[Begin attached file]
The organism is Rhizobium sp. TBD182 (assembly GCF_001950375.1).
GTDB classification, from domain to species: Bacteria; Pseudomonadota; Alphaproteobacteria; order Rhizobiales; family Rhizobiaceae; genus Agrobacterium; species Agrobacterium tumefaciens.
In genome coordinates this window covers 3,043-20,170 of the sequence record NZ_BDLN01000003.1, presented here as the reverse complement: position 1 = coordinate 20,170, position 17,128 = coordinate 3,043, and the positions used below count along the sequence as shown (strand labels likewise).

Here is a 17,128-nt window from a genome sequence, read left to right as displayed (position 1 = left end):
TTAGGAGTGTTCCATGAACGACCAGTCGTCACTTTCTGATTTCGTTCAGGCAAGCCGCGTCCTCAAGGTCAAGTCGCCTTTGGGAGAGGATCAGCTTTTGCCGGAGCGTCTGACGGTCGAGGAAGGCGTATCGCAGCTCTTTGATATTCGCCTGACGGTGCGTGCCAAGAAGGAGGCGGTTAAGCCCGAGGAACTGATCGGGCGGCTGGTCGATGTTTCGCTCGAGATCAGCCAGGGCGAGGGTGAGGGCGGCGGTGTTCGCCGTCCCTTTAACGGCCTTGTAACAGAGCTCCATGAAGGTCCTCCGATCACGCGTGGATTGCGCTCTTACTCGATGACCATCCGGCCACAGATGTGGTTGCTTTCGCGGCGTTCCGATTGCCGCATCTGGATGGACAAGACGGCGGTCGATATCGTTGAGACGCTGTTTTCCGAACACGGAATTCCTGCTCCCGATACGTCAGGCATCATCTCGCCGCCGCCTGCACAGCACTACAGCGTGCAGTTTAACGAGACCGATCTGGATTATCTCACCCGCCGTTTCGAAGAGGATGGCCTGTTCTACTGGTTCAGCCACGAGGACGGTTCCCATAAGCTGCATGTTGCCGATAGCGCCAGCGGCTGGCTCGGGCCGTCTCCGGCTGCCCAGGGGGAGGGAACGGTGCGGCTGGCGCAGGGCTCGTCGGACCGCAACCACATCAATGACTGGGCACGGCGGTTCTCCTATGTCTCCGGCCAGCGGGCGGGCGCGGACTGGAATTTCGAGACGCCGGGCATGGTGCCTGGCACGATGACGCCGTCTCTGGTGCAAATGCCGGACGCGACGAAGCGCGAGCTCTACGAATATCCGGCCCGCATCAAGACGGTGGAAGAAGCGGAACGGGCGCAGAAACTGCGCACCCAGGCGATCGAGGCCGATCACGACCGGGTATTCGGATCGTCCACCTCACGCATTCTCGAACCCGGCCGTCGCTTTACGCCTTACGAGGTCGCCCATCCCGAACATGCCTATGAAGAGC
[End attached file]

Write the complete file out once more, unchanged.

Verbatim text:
The organism is Rhizobium sp. TBD182 (assembly GCF_001950375.1).
GTDB classification, from domain to species: Bacteria; Pseudomonadota; Alphaproteobacteria; order Rhizobiales; family Rhizobiaceae; genus Agrobacterium; species Agrobacterium tumefaciens.
In genome coordinates this window covers 3,043-20,170 of the sequence record NZ_BDLN01000003.1, presented here as the reverse complement: position 1 = coordinate 20,170, position 17,128 = coordinate 3,043, and the positions used below count along the sequence as shown (strand labels likewise).

Here is a 17,128-nt window from a genome sequence, read left to right as displayed (position 1 = left end):
TTAGGAGTGTTCCATGAACGACCAGTCGTCACTTTCTGATTTCGTTCAGGCAAGCCGCGTCCTCAAGGTCAAGTCGCCTTTGGGAGAGGATCAGCTTTTGCCGGAGCGTCTGACGGTCGAGGAAGGCGTATCGCAGCTCTTTGATATTCGCCTGACGGTGCGTGCCAAGAAGGAGGCGGTTAAGCCCGAGGAACTGATCGGGCGGCTGGTCGATGTTTCGCTCGAGATCAGCCAGGGCGAGGGTGAGGGCGGCGGTGTTCGCCGTCCCTTTAACGGCCTTGTAACAGAGCTCCATGAAGGTCCTCCGATCACGCGTGGATTGCGCTCTTACTCGATGACCATCCGGCCACAGATGTGGTTGCTTTCGCGGCGTTCCGATTGCCGCATCTGGATGGACAAGACGGCGGTCGATATCGTTGAGACGCTGTTTTCCGAACACGGAATTCCTGCTCCCGATACGTCAGGCATCATCTCGCCGCCGCCTGCACAGCACTACAGCGTGCAGTTTAACGAGACCGATCTGGATTATCTCACCCGCCGTTTCGAAGAGGATGGCCTGTTCTACTGGTTCAGCCACGAGGACGGTTCCCATAAGCTGCATGTTGCCGATAGCGCCAGCGGCTGGCTCGGGCCGTCTCCGGCTGCCCAGGGGGAGGGAACGGTGCGGCTGGCGCAGGGCTCGTCGGACCGCAACCACATCAATGACTGGGCACGGCGGTTCTCCTATGTCTCCGGCCAGCGGGCGGGCGCGGACTGGAATTTCGAGACGCCGGGCATGGTGCCTGGCACGATGACGCCGTCTCTGGTGCAAATGCCGGACGCGACGAAGCGCGAGCTCTACGAATATCCGGCCCGCATCAAGACGGTGGAAGAAGCGGAACGGGCGCAGAAACTGCGCACCCAGGCGATCGAGGCCGATCACGACCGGGTATTCGGATCGTCCACCTCACGCATTCTCGAACCCGGCCGTCGCTTTACGCCTTACGAGGTCGCCCATCCCGAACATGCCTATGAAGAGC